Relevant, Old Paths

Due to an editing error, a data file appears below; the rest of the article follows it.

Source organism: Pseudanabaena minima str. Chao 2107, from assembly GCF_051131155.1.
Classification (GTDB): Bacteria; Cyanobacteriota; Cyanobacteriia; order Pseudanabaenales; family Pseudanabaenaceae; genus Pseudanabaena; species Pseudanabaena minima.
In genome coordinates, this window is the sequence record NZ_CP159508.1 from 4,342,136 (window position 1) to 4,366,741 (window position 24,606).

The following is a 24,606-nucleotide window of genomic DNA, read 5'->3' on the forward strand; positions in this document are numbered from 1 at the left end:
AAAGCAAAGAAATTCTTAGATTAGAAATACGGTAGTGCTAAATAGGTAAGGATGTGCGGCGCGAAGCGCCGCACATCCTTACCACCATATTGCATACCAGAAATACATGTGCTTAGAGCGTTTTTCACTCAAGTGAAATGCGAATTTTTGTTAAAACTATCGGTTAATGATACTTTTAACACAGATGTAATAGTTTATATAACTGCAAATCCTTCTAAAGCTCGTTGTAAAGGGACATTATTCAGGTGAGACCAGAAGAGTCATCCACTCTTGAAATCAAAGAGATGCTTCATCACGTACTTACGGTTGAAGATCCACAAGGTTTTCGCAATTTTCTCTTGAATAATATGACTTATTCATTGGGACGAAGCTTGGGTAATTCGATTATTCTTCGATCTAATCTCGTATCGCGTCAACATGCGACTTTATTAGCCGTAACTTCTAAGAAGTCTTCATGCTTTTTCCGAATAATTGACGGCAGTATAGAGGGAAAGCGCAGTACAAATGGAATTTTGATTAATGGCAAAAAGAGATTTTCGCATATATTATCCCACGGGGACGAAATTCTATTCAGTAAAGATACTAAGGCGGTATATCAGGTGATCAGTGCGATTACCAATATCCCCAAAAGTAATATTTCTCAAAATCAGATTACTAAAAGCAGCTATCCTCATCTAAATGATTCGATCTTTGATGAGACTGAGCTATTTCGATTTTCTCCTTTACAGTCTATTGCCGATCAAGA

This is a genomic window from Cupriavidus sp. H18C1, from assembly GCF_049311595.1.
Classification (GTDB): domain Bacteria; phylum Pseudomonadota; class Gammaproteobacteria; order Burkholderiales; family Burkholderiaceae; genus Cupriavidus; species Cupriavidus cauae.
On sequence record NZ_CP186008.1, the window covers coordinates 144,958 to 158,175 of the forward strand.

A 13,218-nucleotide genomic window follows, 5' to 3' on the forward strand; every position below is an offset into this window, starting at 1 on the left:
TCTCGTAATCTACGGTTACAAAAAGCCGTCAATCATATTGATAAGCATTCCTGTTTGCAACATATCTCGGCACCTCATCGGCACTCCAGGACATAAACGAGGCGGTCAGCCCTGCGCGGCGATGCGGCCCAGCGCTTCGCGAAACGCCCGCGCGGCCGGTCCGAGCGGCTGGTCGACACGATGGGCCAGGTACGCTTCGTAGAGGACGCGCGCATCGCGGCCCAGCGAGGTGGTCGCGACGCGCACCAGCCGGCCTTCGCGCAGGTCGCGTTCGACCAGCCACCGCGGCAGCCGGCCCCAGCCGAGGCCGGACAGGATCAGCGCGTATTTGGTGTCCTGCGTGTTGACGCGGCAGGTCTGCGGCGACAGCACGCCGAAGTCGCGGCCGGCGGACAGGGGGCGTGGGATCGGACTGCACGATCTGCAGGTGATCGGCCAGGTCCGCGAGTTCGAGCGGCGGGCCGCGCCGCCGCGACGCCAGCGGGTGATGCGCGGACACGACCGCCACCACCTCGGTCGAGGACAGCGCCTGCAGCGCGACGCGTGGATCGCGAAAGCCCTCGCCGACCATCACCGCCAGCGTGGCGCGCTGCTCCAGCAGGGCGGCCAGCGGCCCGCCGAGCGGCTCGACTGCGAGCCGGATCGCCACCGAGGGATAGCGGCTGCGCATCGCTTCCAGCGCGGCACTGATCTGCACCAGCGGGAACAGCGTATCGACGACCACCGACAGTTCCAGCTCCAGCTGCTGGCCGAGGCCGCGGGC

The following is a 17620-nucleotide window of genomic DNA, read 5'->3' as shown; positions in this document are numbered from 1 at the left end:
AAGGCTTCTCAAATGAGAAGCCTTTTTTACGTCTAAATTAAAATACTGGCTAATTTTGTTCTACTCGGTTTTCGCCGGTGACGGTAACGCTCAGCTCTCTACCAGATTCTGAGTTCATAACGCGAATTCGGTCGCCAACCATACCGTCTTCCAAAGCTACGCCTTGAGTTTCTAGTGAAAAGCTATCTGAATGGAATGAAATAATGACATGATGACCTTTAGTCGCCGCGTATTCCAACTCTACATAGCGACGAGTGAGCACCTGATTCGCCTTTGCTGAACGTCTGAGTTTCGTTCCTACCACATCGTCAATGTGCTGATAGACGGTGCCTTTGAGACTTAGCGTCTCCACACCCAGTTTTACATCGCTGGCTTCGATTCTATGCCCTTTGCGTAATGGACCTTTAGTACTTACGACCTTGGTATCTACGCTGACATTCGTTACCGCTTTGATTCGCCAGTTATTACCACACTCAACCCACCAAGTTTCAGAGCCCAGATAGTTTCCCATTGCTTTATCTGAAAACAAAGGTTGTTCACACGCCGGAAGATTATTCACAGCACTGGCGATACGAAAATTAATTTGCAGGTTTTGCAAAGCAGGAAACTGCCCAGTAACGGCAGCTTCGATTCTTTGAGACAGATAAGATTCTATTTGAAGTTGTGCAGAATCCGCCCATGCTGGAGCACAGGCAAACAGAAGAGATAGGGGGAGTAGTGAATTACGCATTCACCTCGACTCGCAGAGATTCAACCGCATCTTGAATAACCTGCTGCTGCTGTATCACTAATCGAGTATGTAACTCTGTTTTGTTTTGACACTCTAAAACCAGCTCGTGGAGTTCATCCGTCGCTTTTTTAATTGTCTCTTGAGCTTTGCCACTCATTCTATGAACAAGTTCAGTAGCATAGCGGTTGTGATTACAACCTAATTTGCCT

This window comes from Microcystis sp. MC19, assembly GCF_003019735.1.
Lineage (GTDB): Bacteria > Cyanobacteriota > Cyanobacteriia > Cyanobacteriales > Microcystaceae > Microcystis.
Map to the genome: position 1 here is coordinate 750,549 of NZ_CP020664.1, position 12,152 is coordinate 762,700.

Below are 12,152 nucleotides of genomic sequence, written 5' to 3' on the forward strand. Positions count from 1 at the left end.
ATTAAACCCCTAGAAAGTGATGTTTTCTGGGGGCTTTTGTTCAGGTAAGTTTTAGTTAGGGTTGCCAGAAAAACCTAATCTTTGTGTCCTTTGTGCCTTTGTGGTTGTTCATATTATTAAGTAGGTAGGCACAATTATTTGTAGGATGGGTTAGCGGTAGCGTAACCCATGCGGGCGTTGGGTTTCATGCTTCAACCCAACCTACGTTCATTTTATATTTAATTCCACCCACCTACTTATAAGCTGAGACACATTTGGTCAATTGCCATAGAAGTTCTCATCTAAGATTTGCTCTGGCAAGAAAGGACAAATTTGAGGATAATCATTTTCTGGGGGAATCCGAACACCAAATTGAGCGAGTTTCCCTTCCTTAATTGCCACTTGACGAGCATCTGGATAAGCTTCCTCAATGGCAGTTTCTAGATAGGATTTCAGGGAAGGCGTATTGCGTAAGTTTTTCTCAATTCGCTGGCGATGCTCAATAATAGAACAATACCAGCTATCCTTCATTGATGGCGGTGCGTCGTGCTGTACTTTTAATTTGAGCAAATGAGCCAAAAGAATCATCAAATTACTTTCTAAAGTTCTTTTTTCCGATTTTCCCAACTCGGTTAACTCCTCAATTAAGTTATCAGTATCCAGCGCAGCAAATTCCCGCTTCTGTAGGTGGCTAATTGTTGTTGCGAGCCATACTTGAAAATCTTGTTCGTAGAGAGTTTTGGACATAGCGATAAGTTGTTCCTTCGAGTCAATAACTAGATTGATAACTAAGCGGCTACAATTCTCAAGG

My dad was fifty-two years old when I was born. When I was thirteen, he asked me if I was embarrassed that he was so much older than my friends’ dads. I told him I wasn’t embarrassed but that I respected him and learned more from him because he was older. He was born a few years after the end of World War I and fought in World War II. He had a newspaper route during the Great Depression, and he told me stories about real cowboys, bank robbers, and his father, who grew up at the turn of the twentieth century in the old West in the Ozark Mountains of Missouri. My dad wasn’t just older than my friends’ dads, he was from a different era, an era when young men respected old men and when old men raised young men to be men and not just guys. It was a time when older men and older women took seriously the biblical charge to teach and train younger men and women in old values such as integrity, service, loyalty, sacrifice, honor, wisdom, hard work, and humility.